# elementwise division of two columns loaded from different files

My next question follows on Sum up rows from different data files where I asked how to sum up the data from different files.

In this case I have e.g. two data files, consisting of m (here e.g. m=3) columns and a fixed number of rows n (here e.g. n=3), seperated by a semicolon (see minimal example):

What I want to plot in a tikzpicture is an elementwise division, e.g

Yvalues(1)=D1(1,2)/D2(1,3)
Yvalues(2)=D1(2,2)/D2(2,3)
Yvalues(3)=D1(3,2)/D2(3,3)
... for all n rows


The Xvalues shoud be the first column of one of the two loaded files (they are the same).

Maybe someone can use the defined makro 'mergetables' from the link above. Maybe the document could look something like this:

\documentclass{article}
\usepackage{pgfplots, pgfplotstable}
\usepackage{filecontents}

\begin{filecontents}{D1.txt}
0.1;10;10
0.2;20;12
0.3;30;14
\end{filecontents}

\begin{filecontents}{D2.txt}
0.1;3;5
0.2;3.5;10
0.3;4;15
\end{filecontents}

\begin{document}

\begin{tikzpicture}
\begin{axis}
\addplot [Xvalues=first column of any file (D1 or D2),
Yvalues= e.g. 2nd column of file D1 devided by 3rd column of file D2]
\end{axis}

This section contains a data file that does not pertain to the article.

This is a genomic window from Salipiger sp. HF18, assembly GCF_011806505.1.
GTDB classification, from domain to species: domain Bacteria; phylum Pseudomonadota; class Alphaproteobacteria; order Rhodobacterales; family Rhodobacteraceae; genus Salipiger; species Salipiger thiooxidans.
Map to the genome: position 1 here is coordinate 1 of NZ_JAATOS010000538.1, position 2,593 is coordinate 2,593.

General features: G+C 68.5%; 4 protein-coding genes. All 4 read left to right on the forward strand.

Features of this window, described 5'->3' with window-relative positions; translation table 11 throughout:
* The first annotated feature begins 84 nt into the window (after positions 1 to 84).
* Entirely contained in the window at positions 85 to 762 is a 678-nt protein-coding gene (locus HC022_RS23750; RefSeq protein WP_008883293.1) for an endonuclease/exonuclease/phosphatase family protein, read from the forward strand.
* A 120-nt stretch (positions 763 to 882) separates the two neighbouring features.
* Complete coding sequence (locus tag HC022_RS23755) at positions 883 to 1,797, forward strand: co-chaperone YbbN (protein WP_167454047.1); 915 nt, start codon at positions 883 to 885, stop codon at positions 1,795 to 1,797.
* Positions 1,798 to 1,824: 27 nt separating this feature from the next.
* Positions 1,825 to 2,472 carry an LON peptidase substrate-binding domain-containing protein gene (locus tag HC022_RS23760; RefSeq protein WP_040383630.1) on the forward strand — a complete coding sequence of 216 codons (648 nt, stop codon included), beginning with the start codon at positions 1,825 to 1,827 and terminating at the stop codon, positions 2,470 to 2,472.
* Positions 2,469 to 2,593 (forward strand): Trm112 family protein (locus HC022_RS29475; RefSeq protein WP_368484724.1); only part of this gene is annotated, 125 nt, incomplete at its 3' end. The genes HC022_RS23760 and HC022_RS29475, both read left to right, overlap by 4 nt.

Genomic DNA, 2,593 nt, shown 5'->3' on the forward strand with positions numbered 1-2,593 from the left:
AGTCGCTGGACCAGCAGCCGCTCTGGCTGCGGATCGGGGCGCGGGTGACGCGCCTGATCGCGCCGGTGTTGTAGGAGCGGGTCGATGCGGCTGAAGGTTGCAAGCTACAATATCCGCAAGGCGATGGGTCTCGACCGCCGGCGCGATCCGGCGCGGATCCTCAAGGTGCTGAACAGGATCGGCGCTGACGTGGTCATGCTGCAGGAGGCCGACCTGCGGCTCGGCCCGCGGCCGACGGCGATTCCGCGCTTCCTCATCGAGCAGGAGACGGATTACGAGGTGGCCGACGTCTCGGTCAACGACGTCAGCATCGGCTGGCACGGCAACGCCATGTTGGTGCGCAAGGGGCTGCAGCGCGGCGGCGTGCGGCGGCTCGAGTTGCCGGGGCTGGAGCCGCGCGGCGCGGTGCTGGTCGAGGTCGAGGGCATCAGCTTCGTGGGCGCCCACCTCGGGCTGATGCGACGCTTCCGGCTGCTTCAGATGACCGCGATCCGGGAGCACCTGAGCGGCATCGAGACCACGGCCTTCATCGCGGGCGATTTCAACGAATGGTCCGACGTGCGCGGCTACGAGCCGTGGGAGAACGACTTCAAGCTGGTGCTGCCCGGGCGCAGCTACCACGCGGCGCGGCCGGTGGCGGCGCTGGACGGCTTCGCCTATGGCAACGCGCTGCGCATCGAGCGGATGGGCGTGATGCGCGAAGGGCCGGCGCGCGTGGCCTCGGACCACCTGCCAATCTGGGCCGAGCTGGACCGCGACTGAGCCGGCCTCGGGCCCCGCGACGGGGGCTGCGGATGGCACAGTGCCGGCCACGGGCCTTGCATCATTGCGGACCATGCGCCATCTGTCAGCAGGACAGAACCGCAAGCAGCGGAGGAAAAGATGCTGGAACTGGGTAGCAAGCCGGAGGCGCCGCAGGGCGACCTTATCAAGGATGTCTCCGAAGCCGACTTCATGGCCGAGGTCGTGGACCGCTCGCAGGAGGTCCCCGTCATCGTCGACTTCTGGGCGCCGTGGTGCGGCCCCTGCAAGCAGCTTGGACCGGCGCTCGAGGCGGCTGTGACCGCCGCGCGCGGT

\end{tikzpicture}

\end{document}


## edit:

My problem is to access to the single columns of each loaded file. In my oppinion the new command, lets call it again \mergetables, should look something like:

\mergetables{D1}{0,1}{D2}{2}..{Di}{col1,col2}{\datatable}


This command should create a new table \datatable with the first column D1(0), the second column D1(1) and the third column D2(2) seperated by a semicolon. Maybe each column of the new \datatable should have a columnname X,Y1,Y2,... so when I want to plot them I can call them using their columnames like:

\addplot table [x=X, y expr={Y1./Y2}] {\datatable};

-
 Could you edit your question to include a full minimal example document (starting from \documentclass)? It's not a whole lot of fun to piece something together, so it would be good if you could do that work to make it easier for others to try and help you. – Jake Feb 1 at 12:30 I hope my edit is what you asked me to do? – David K. Feb 1 at 12:39 The solution of Jake in tex.stackexchange.com/questions/93779/… appears to be quite general and should also work for this case. Did you run into into problems with the approach? – Christian Feuersänger Feb 2 at 19:47 @ Christian: I have to agree that the makro is quite general and it helped me a lot! (again thanks to Jake). I edited my question, so maybe my problem gets a little bit clearer. – David K. Feb 3 at 10:56